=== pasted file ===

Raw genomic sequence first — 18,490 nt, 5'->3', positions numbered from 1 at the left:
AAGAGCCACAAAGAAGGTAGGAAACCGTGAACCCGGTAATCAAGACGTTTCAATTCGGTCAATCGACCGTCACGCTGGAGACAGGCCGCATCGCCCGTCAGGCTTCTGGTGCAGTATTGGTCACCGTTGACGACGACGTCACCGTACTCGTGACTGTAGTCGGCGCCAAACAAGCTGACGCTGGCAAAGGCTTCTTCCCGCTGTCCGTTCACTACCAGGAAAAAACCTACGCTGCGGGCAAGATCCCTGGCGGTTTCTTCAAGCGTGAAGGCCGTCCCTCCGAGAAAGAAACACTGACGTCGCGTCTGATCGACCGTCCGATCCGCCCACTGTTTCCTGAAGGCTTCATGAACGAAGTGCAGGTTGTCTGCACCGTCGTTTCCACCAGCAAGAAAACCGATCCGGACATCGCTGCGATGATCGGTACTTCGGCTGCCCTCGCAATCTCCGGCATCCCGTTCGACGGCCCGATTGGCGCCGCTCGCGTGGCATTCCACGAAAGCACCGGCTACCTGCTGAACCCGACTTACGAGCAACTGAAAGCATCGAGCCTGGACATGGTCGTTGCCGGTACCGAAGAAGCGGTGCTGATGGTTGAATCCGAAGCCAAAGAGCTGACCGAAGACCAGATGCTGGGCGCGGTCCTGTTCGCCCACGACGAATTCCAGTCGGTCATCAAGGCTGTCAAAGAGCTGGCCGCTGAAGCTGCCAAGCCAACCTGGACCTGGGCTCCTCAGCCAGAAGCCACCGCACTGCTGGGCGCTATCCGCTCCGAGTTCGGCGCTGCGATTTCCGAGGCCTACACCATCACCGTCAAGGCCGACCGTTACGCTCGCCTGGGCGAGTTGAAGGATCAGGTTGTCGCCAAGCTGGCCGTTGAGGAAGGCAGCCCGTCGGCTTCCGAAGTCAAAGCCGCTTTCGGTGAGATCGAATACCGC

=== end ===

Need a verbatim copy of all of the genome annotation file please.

Raw genomic sequence first — 18,490 nt, 5'->3', positions numbered from 1 at the left:
AAGAGCCACAAAGAAGGTAGGAAACCGTGAACCCGGTAATCAAGACGTTTCAATTCGGTCAATCGACCGTCACGCTGGAGACAGGCCGCATCGCCCGTCAGGCTTCTGGTGCAGTATTGGTCACCGTTGACGACGACGTCACCGTACTCGTGACTGTAGTCGGCGCCAAACAAGCTGACGCTGGCAAAGGCTTCTTCCCGCTGTCCGTTCACTACCAGGAAAAAACCTACGCTGCGGGCAAGATCCCTGGCGGTTTCTTCAAGCGTGAAGGCCGTCCCTCCGAGAAAGAAACACTGACGTCGCGTCTGATCGACCGTCCGATCCGCCCACTGTTTCCTGAAGGCTTCATGAACGAAGTGCAGGTTGTCTGCACCGTCGTTTCCACCAGCAAGAAAACCGATCCGGACATCGCTGCGATGATCGGTACTTCGGCTGCCCTCGCAATCTCCGGCATCCCGTTCGACGGCCCGATTGGCGCCGCTCGCGTGGCATTCCACGAAAGCACCGGCTACCTGCTGAACCCGACTTACGAGCAACTGAAAGCATCGAGCCTGGACATGGTCGTTGCCGGTACCGAAGAAGCGGTGCTGATGGTTGAATCCGAAGCCAAAGAGCTGACCGAAGACCAGATGCTGGGCGCGGTCCTGTTCGCCCACGACGAATTCCAGTCGGTCATCAAGGCTGTCAAAGAGCTGGCCGCTGAAGCTGCCAAGCCAACCTGGACCTGGGCTCCTCAGCCAGAAGCCACCGCACTGCTGGGCGCTATCCGCTCCGAGTTCGGCGCTGCGATTTCCGAGGCCTACACCATCACCGTCAAGGCCGACCGTTACGCTCGCCTGGGCGAGTTGAAGGATCAGGTTGTCGCCAAGCTGGCCGTTGAGGAAGGCAGCCCGTCGGCTTCCGAAGTCAAAGCCGCTTTCGGTGAGATCGAATACCGC